AS THE UK is having a heatwave the past few days, with temperatures soaring to the high 30s, Brits are looking for ways to cool down.
But have you ever wondered how people used to deal with extreme heat back in the day?
Fountains were a good solution as a photo from May 18, 1948, shows a group of five women posing in colourful swimming costumes on a fountain outside Butlins in Clacton on Sea.
Another image shows four boys in shorts stood in front of a sentry in full sweltering uniform outside Buckingham Palace on August 7, 1937.
A great way to cool down was to be near the Thames- a picture shows children and young adults splashing around in front of Tower Bridge.
An artist in swimming trunks was pictured painting at the Serpentine bathing area while pupils at Bow Road Open Air School made the most of the heatwave while exercising.
For it to officially be a heatwave in the UK, there must be three days or more of temperatures that exceed the heatwave threshold.
Interestingly, these thresholds actually vary from county to county across the UK.
In Lincolnshire, temperatures must be above 25 degrees Celsius, whereas in London temperatures must exceed 28 degrees Celsius.
The hottest ever recorded summer in the UK was the summer of 1976, with the summers of 1995 and 2018 tied for second place.
The hottest temperature recorded in 2018 was 35.6 degrees Celsius in Felsham, Suffolk.
The UK is currently baking after the hottest day of the year was recorded on Tuesday with the mercury rising to a scorching 32C.
The sizzling weather prompted the Met Office to issue out its first amber extreme heat warning.
The warning is in place in central and southern England, Wales and Northern Ireland until Friday with the temperatures expected to reach 33C.
However, the extreme weather is set to end this weekend with thunderstorms bound to sweep the country, especially in the South.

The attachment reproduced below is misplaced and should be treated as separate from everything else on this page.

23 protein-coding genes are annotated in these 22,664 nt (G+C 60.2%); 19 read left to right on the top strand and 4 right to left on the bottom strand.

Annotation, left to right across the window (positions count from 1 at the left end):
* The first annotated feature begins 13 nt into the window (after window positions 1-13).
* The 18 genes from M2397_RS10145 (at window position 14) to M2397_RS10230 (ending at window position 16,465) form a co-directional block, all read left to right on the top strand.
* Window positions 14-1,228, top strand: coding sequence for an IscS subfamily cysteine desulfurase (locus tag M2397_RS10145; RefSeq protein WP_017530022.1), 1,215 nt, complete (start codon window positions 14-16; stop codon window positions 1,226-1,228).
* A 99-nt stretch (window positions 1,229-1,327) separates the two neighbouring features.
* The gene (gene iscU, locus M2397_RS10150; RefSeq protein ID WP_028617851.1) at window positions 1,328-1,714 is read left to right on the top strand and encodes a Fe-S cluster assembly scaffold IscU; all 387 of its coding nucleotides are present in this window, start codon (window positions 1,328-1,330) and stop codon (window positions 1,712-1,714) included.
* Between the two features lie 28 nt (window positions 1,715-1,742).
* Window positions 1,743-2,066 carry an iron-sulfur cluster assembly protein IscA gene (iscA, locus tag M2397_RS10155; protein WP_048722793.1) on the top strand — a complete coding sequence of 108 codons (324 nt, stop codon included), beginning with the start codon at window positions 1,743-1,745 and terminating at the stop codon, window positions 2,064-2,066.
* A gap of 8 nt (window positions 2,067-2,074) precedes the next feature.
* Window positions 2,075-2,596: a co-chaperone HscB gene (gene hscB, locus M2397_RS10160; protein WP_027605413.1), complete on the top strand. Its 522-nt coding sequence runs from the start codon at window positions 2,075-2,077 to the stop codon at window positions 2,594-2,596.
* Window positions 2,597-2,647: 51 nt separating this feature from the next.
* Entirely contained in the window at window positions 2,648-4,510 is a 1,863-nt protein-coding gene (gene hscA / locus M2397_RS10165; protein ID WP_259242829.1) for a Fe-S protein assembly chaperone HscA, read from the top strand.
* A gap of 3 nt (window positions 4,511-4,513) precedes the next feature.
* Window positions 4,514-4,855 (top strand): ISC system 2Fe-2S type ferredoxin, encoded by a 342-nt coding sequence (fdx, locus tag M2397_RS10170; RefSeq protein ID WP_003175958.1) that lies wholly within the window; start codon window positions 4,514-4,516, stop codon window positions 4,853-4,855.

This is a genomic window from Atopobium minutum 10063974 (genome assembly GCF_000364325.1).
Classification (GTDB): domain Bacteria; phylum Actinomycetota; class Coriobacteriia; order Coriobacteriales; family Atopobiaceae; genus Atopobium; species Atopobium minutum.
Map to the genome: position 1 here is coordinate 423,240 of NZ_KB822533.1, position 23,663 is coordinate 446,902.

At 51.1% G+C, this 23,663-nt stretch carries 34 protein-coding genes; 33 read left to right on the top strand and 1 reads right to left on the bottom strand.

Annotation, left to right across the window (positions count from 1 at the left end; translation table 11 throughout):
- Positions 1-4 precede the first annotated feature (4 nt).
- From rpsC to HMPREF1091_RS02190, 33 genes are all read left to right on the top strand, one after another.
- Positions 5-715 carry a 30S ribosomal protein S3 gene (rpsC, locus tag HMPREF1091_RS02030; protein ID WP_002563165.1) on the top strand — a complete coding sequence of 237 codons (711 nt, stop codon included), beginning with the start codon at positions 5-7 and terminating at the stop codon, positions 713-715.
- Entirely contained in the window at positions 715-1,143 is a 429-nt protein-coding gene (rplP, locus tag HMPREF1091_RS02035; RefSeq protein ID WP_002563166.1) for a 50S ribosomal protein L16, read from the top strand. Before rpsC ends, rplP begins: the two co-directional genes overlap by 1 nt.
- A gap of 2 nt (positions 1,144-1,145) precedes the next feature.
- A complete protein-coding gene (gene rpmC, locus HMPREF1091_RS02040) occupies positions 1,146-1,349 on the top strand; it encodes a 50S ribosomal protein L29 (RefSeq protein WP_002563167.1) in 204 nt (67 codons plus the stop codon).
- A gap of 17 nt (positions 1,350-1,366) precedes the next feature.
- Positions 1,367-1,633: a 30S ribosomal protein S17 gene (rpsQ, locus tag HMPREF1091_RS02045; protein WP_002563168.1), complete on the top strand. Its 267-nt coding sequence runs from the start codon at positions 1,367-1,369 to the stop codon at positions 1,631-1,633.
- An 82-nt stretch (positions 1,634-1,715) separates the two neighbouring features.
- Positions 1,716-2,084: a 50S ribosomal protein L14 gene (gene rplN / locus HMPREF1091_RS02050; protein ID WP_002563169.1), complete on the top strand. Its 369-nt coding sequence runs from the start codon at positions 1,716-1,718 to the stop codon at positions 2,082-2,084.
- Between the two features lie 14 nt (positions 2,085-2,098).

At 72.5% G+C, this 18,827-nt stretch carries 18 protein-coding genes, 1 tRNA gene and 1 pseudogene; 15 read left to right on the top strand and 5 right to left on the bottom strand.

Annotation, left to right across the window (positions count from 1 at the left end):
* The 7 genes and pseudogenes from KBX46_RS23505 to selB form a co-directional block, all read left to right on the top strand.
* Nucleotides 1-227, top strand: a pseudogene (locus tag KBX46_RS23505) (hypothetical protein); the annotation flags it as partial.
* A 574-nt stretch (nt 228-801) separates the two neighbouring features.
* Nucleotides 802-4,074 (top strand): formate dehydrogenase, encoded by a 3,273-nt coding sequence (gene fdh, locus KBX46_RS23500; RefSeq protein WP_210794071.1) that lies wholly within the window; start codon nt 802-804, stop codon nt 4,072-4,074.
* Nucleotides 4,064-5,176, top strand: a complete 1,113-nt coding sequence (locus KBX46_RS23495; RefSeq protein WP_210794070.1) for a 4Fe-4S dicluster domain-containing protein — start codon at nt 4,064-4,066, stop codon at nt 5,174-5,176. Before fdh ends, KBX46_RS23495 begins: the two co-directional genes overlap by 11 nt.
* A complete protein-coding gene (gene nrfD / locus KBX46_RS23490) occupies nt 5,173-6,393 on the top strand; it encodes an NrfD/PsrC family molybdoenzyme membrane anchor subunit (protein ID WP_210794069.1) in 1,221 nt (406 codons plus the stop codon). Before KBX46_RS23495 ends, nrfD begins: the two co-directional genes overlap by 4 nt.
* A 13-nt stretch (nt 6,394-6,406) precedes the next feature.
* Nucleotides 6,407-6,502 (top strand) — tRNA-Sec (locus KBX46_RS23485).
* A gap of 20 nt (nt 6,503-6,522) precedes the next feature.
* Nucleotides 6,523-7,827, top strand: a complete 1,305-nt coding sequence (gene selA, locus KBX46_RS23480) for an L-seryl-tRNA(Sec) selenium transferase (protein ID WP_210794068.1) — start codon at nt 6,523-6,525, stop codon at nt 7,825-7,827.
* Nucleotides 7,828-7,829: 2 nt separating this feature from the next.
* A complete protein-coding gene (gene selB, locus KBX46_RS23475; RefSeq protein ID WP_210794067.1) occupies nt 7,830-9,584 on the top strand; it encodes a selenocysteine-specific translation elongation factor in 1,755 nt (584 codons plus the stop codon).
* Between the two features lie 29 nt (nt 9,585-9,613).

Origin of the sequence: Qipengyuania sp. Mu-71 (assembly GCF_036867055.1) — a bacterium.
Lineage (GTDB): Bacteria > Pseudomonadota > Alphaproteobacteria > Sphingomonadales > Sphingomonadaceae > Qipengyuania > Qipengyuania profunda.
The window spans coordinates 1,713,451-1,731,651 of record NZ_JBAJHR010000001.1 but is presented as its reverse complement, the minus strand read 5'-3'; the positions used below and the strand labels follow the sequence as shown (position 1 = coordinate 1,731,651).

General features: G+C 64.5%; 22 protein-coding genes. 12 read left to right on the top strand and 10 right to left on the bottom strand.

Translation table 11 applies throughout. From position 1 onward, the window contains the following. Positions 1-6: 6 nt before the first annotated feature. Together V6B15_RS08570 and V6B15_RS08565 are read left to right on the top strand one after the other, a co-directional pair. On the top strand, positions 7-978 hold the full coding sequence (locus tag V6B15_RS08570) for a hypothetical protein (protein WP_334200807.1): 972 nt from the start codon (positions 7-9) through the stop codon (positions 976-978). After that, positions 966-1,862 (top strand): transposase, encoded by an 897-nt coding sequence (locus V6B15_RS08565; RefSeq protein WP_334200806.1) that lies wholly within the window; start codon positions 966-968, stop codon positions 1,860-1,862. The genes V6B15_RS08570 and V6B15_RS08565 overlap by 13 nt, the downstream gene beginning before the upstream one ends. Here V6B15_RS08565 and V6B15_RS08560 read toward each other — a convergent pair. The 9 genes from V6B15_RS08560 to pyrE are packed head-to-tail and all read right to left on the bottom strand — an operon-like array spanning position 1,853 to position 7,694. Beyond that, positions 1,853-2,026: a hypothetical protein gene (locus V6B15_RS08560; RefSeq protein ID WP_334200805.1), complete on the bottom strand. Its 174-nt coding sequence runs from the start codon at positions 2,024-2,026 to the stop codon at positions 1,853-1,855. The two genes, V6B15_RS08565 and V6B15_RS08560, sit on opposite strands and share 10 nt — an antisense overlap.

But the Met Office has warned another heatwave is on the way next month.
Brits are set to face another round of high temperatures in August which is expected to last two whole weeks.
It predicts that from August 2 to August 16, that: "Into early August, warmer and drier-than-average conditions look likely to return for much of the UK.''
It continued: "By mid-August confidence becomes rather low, but with changeable conditions most likely.
"Above-average temperatures continue to be signalled for much of the period, perhaps becoming very warm or hot at times in the south."
Public Health England has extended its heat-health warning, which warns people to take measures to stay cool and look out for vulnerable people, until Friday.
It comes as bookies have slashed odds to just 10/11 on this month being the hottest July on record.
Along with the amber extreme heat warning, there is also a yellow warning for rain in place from Saturday across much of England and Wales.
It follows a thunderstorm in Leicester where residents saw hail the "size of golf balls."
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